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28th January 2014
Blade runner
Title of film: Kwes, Rollerblades
Director: Ian Pons Jewell
Production Company: Wanda
Ian Pons Jewell sure knows how to do surreal in an inventive way. Here he talks about the evolvement of his film for Kwes' Rollerblades

What was the brief?

As with the previous video I did for Kwes, it was completely open. I had been waiting to work with Kwes again, because his music brings about a very strong sense of a specific universe and it’s one in which I feel very comfortable and able to play in. His music feels borderless, there isn’t really a line in which you can cross, but more importantly a strong sense of trust allowing you to be free in the development of the idea, something surrealism requires.

How did you evolve the treatment, how did the idea for the skater come about?

The title made me think of a skater and when listening to the music I imagined a big black space. A vast roller rink with Kwes singing in the middle of it. His music brings about instant imagery, I think out of all the music I have written for it is the one which has been near effortless, firing up ideas and imagery very quickly. Some music can do this but then solidifying the idea takes some time, pushing out certain imagery, focussing on a certain idea and letting that structure itself in your head. But with this track and the previous, playing the track over and over shaped the story quite quickly. There’s a strong sense of narrative in the music.

At the start of the idea, Kwes simply disappeared before the echo “where did you go?” lyric comes in. But it felt like a cop out, so I thought more on how he could leave the video. The ending of the video came directly from the watery sound sample at the end of the track, so I worked this into the disappearance, ending up with the idea of Kwes being full of water, which in turn makes the ending happier than it originally was.

The skater ends up being the one who due to his childish playfulness pulls the plug out of Kwes’ neck, but in the end becomes one with him when the water rises to “drown” him. The water at the end is Kwes himself. It’s as if Kwes’ universe takes over from the skater’s one. At the start Kwes is nervous, unsure of where he is, slightly scared of the skater. It is as if he has been dropped into the skater’s limbo, a dark industrial forest that he inhabits for eternity. This is why the skater is so gleeful at having Kwes there, but mucks around too much, like the temporarily innocent young cat who “plays” with the mouse until it dies. Something I find is quite unintentional for them at the start until they develop their killer instinct.

Is the plug an emotional metaphor for letting feelings out?

It came about when I was trying to work out how exactly he turned to water, how to get the effect of it draining from him. At first it came out of his sleeves, trouser legs etc, but then I saw that it had been done before, but also it wasn’t a quick enough transition. There wasn’t much time in the set point that it had to happen. Upon further listening, the lyric “don’t let go” made me thing of some string attached to Kwes being held by the skater, and the PING sound sample that comes in became the point the plug should pop out. It also simply felt like a strong image, this golden plug attached to Kwes’ neck.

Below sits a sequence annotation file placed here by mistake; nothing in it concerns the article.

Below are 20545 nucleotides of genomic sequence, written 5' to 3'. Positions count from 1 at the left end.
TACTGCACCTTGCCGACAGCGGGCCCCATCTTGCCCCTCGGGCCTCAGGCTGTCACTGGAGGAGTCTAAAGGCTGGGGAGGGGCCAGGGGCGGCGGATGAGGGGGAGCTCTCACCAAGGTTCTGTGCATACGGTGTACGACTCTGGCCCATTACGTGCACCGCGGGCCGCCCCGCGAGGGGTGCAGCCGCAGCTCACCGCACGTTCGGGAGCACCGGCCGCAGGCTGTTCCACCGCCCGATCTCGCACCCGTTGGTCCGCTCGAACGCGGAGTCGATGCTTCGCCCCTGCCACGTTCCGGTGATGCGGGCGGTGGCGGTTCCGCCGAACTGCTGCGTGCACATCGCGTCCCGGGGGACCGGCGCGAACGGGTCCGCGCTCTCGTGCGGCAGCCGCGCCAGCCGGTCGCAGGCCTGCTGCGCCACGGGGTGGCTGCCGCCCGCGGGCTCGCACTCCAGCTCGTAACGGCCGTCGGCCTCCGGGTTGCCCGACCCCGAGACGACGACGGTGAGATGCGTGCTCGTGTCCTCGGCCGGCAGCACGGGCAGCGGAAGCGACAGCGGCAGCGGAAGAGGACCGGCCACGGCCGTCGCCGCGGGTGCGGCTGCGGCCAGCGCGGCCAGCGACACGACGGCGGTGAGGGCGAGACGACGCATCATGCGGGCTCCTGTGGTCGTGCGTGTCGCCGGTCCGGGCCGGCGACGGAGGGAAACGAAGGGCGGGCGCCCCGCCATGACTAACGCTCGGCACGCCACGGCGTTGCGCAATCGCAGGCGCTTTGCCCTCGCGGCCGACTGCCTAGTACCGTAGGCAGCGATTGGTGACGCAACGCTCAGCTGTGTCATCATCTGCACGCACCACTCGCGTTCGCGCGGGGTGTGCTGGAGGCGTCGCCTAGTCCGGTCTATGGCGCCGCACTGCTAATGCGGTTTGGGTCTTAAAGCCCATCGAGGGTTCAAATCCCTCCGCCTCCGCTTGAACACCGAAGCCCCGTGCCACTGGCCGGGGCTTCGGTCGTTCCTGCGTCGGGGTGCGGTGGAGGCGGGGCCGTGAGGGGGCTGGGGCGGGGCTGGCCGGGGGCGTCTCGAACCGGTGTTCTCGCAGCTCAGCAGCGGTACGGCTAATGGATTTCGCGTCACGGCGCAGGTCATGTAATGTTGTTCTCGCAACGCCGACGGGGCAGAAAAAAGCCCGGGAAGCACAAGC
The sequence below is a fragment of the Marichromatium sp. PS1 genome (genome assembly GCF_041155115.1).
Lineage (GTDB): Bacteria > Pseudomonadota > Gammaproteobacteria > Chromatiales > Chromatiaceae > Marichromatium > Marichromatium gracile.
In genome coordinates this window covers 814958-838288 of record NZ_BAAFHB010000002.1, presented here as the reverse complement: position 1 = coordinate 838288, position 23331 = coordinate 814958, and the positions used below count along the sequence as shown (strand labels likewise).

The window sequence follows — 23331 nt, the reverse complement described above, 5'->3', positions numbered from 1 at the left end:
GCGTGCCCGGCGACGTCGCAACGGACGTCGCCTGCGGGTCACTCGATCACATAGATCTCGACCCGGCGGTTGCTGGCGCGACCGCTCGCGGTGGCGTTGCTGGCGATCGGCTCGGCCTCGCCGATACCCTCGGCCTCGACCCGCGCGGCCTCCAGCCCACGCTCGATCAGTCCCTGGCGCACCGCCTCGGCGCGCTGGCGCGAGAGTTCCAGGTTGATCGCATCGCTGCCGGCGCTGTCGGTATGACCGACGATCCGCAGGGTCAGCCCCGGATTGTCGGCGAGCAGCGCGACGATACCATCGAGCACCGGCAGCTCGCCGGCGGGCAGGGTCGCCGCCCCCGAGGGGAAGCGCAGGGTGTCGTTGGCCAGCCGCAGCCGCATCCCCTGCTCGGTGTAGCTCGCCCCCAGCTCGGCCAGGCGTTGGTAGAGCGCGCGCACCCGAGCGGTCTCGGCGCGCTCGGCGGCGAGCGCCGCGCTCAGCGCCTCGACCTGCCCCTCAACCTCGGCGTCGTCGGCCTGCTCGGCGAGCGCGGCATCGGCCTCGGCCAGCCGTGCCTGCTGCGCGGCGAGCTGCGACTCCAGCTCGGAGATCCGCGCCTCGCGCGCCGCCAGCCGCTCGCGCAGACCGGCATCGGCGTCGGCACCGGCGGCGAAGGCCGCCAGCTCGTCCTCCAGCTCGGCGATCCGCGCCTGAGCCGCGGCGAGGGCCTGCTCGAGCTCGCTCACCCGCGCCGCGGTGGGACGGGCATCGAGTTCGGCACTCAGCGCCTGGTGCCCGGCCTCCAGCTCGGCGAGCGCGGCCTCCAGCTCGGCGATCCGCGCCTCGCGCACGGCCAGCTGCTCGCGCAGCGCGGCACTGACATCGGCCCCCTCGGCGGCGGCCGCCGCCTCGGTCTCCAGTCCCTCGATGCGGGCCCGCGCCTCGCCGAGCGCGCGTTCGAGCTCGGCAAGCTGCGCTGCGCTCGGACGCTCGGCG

What were the challenges of the production?

The biggest was finding a skater! From the start, this had to be “Artistic Rollerskating”, not the urban style which you see a lot more of nowadays. It had to be a ballet on four wheels.

We searched the website of the “Federation Of Artistic Roller Skating” and found a list of previous champions. With those names, we looked on Facebook and wrote to them all, it got so tight I was prepared to go with any age or gender, though originally it was a 40-50 year old male. We auditioned two but they simply weren’t quite right for it. In the end one of the people we contacted wrote back suggesting Juan Tocino, so I wrote to him and he sent me a video of himself, my jaw dropped, we had found a true artist. He is a painter, had studied ballet, had acted, he was absolutely perfect.

The water scene was one of the other challenges for us also, I had planned that it was going to all be in camera, with us filming at a high frame rate and chucking four big buckets of water at the skates, cutting at the peak of it to the shot of the wig in the water. A sense of water entering the scene and jump cutting to the aftermath of full submergence. But it didn’t work.

Luckily we were working once again with The Mill who I love! Brad Wood was our VFX man, doing the water leak comp on Kwes, we told him our woes and he did a beautiful job working some stock water footage into the end.

See in Related Content for production stills


Director: Ian Pons Jewell

Production company: Wanda

Label: Warp

Commisioner: Laura Tunstall
DOP: Doug Walshe
Editor: Gaia Borretti
Stylist: Ameena Kara Callender
Costume Maker: Jean Callender
Make Up: Anna Thompson
Colourist Luke Morrison ( Hux Huxtable) @ The Mill
VFX: Brad Wood
Exec Producer: Abi Hodson & Céline Roubaud
Producer: Melodie Roulaud
1st AD: Caleb Wissun Bhide
Post Producer: Serena Noorani @ The Mill
Asst Producer: Luke Preston
Focus Puller: Bruno Travers
Gaffer: Greg Whitbrook
Elec: Daniel McCormick
Cam Assist: Liran Barlev
Stylist Assistant: Isabella Lopez Smith
SUPER Runners: Ollie Paxton & Jack Hobbs
Special Thanks: Louis Cooper Robinson